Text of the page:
Tennis ace Andy Murray's Scottish home town came to a standstill on Saturday for his wedding to longtime girlfriend Kim Sears at Dunblane's 12th century cathedral.
A bagpiper welcomed the 2013 Wimbledon champion into the church, dressed in a blue and green tartan kilt, while his bride-to-be arrived in a car a few minutes later.
Murray earlier posted a series of "emojis" to his 2.98 million Twitter followers, revealing his plans for the day. They ended with cocktails, kisses and several Zzzz sleep symbols.
Despite earlier hailstorms, the sun shone on family and friends as they arrived for the intimate service in Dunblane Cathedral, which was decorated with huge bouquets of white hydrangeas and full-sized blossom trees.
With an eye on the skies, Murray's mother Judy tweeted: "Hailstones. Marvellous" and then later "Snowing. #whitewedding".
Murray revealed that his brother Jamie and friends Ross Hutchins and Carlos Mier were to share best man duties.
Several fans camped overnight to catch a glimpse of the couple and the streets were festooned with bunting in scenes usually reserved for a royal wedding.
The 27-year-old Sears has already become accustomed to the limelight, often finding herself in the cameraman's sights while watching Murray courtside at events all around the world.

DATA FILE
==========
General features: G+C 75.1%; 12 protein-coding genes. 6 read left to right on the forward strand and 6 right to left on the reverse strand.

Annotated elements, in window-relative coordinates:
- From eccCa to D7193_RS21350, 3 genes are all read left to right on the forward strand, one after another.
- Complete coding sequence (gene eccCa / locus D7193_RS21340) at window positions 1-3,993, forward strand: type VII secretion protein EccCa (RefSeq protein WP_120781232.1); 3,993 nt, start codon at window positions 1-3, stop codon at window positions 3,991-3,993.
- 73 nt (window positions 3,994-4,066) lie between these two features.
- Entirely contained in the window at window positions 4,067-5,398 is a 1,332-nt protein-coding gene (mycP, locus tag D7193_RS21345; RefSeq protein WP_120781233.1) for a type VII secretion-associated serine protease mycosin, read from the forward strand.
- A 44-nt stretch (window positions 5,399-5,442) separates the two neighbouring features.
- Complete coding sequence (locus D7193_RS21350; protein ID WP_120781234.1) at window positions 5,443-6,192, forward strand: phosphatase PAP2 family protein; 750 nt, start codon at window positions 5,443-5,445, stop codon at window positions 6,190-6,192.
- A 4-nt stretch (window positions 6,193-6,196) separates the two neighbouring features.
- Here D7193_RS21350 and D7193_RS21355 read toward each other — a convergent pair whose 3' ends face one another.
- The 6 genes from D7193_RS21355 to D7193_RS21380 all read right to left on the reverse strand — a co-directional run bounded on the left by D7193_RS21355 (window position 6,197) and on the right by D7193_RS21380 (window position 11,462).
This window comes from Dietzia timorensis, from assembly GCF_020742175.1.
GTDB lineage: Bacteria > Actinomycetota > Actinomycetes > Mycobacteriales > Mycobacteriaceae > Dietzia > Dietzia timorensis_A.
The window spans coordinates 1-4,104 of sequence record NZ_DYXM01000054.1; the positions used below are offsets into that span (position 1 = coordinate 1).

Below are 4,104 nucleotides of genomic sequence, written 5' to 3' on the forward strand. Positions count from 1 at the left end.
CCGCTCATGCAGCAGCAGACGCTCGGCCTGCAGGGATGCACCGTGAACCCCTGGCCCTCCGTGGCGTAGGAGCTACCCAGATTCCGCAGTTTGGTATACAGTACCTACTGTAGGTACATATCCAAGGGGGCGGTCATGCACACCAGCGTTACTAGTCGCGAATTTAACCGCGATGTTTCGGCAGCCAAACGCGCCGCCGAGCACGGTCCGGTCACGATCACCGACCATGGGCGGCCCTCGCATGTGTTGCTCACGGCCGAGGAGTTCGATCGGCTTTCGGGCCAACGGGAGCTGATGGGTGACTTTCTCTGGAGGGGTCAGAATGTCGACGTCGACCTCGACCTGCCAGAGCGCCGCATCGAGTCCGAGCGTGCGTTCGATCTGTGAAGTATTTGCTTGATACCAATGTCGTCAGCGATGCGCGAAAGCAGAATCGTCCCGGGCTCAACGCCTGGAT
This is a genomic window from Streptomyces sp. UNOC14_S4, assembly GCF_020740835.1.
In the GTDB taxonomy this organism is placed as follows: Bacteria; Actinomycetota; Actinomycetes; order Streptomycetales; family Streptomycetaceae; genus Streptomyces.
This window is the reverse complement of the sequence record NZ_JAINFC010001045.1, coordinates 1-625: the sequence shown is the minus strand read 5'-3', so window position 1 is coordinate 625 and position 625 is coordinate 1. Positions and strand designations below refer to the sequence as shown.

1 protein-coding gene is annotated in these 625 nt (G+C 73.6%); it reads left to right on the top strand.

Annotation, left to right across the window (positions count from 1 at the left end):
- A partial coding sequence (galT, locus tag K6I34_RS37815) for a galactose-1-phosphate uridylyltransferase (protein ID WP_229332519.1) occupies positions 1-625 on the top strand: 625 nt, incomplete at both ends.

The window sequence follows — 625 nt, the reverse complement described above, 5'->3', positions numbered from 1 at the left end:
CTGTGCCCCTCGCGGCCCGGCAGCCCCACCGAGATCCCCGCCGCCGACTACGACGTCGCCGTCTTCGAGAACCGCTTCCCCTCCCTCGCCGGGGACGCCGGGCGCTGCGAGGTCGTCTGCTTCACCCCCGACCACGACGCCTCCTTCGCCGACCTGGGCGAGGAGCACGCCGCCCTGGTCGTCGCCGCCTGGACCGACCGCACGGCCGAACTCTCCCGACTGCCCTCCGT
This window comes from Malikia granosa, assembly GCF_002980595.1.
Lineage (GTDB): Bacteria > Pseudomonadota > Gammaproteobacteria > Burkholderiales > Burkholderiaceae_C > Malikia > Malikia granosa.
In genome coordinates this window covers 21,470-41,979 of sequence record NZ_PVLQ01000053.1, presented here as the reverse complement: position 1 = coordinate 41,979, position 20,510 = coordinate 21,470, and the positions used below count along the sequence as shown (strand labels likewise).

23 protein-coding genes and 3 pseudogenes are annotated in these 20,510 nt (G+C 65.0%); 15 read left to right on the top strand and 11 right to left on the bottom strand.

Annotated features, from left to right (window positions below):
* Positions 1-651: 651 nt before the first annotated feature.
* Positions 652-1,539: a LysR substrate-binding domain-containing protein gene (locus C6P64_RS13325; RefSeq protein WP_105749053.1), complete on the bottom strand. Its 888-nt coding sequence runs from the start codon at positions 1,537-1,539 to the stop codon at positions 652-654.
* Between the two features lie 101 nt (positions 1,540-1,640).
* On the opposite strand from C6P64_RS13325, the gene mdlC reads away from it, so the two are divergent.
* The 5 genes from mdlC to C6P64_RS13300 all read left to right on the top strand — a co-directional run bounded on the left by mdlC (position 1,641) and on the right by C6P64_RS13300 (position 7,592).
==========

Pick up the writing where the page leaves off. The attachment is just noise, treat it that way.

She too grew up in a tennis-loving home with father Nigel Sears formerly the LTA's head of women's tennis.
Shedding her demure image, Sears hit the front pages during this year's Australian Open when she was filmed muttering expletives in the direction of the box of Czech opponent Tomas Berdych.
She turned up at the next match wearing a "parental advisory explicit content" jersey.
Sears was once described by Judy Murray as "the best thing to happen to Andy".
The world number three player is hosting the reception at his own 15-bedroom Cromlix House Hotel, which he bought two years ago.
Pubs in the town got into the spirit, offering champagne and strawberries to mark the occasion.
Murray and Dunblane share a painful past after the town was hit by tragedy in March 1996 when Thomas Hamilton shot 16 pupils and a teacher dead at the Scot's primary school.
The tennis player, who had to hide in the school during the massacre, broke down in tears when discussing it during a television interview.